Links of the week

25 May 2011

Here are the links of the week that I found particularly interesting or relevant.

  • Design is what matters, in both gardening and engineering.
  • The IAEA, and all its member governments, knew within weeks that the nuclear reactors at Fukushima had melted down, but they didn’t tell the public for another month and a half.
  • LinkedIn (LNKD) is the most expensive stock in the US. If we look at price-to-earnings ratios (P/E), their price assumes they will (eventually) be 162X more profitable than Apple (AAPL), or 129X more profitable than Google (GOOG).
  • Irony abounds: the top 10 ‘welfare’ states are solidly Republican (states that give the federal government less than they get). The top 10 ‘donor’ states are largely Democratic.
  • Greece will eventually restructure (read: default) on their debt. The euro’s about to go through hell in a handbasket.
  • If you’ve never heard of MERS, you should read about it. They ‘oversee’ half the mortgages in the US. And yet, what they do is likely invalid under settled law. There was a recent court ruling that could make their affairs very interesting.

Meme Monday: I got 99 problems, but disks ain't one

02 May 2011

“I got 99 problems, but a disk ain’t one”

Re: Tom LaRock (b / t)

What are nine (9) problems that I have encountered, that have nothing to do with disks?

  1. Query plans based on out of date statistics. Auto-update-stats is useless for large tables. I can insert 35 million rows and auto update stats will not do anything, for a 200 million row table. Then the query optimizer thinks that those rows do not exist.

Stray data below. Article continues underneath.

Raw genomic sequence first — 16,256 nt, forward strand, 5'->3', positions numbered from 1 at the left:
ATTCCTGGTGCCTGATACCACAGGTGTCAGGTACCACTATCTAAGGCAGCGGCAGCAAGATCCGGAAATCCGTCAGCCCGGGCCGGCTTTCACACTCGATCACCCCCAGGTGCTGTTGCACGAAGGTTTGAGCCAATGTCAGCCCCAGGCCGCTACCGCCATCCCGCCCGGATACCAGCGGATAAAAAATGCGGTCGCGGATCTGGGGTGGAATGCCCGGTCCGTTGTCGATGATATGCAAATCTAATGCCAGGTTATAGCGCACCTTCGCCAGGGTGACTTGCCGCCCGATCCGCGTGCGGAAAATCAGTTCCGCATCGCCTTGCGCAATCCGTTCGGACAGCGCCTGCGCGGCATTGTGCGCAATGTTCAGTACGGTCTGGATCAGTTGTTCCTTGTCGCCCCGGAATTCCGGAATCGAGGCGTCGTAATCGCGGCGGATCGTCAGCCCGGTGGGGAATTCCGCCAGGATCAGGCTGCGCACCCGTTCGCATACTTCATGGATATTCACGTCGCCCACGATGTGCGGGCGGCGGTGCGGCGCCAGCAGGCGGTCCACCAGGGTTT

2. Using linked servers to move data around. The overhead of MSDTC makes data movement via linked servers an exercise in pain.
  3. Bad table design. GUIDs and nvarchar(50) columns should not be in primary keys if possible. Especially not in composite primary keys. Querying and updating the table afterwards is _very _slow.
  4. People that use object-to-relational mappers (nHibernate, LINQ, etc) without knowing how to troubleshoot them. Then they blame the DB for poor performance, or for not ‘dealing well’ with their shiny new tool.
  5. Applications that use the wrong isolation level. Don’t use serializable by default.
  6. People who **release broken code**. Code is broken when it cannot roll back, does not have tests, will never scale, has insufficient error checking, or just plain doesn’t parse. If you’re running a high-traffic website and using just ASP.NET and a database, you’re in trouble. Caching, XML, flat files, MSMQ, SSIS…they all have their place.
  7. Using databases as a hammer.
  8. Insufficient troubleshooting skills. Similar to #4, anyone who has to support production systems must know common troubleshooting techniques. Root cause analysis, tracing errors through different systems, asking what has changed…these are all basic skills that aren’t usually taught well.
  9. People who focus on features and never stability.

This is one of my banes. I usually hear a combination of, “We’re just making a prototype now, we’ll clean it up later” and “Oh, that’s already working in production, it doesn’t need our attention”. Those two excuses, paired together, hide a magnitude of sins. The result can be a shoddy system design held together using hacks, duct tape, and user workarounds.


Kendra Little (b / t) Mike Decuir (b / t) Argenis Fernandez (b / t)